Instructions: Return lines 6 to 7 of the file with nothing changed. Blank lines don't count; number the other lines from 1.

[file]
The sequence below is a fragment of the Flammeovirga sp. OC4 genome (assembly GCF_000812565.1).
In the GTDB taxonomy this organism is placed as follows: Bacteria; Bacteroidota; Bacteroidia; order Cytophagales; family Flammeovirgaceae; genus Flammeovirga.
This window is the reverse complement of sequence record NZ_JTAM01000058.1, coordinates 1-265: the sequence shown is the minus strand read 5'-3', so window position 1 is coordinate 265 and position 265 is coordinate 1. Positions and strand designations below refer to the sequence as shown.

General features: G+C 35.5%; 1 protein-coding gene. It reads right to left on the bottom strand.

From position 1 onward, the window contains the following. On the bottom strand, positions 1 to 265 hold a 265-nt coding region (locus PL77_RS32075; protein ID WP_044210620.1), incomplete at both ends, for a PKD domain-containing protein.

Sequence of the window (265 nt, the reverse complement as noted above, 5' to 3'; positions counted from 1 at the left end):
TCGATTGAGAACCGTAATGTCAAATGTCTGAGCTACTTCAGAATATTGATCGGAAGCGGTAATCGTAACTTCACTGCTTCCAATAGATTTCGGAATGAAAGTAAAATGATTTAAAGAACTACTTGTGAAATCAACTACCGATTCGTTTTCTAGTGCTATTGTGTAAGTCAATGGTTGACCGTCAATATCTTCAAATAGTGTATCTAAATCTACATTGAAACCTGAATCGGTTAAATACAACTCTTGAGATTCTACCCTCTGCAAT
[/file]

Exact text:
Sequence of the window (265 nt, the reverse complement as noted above, 5' to 3'; positions counted from 1 at the left end):
TCGATTGAGAACCGTAATGTCAAATGTCTGAGCTACTTCAGAATATTGATCGGAAGCGGTAATCGTAACTTCACTGCTTCCAATAGATTTCGGAATGAAAGTAAAATGATTTAAAGAACTACTTGTGAAATCAACTACCGATTCGTTTTCTAGTGCTATTGTGTAAGTCAATGGTTGACCGTCAATATCTTCAAATAGTGTATCTAAATCTACATTGAAACCTGAATCGGTTAAATACAACTCTTGAGATTCTACCCTCTGCAAT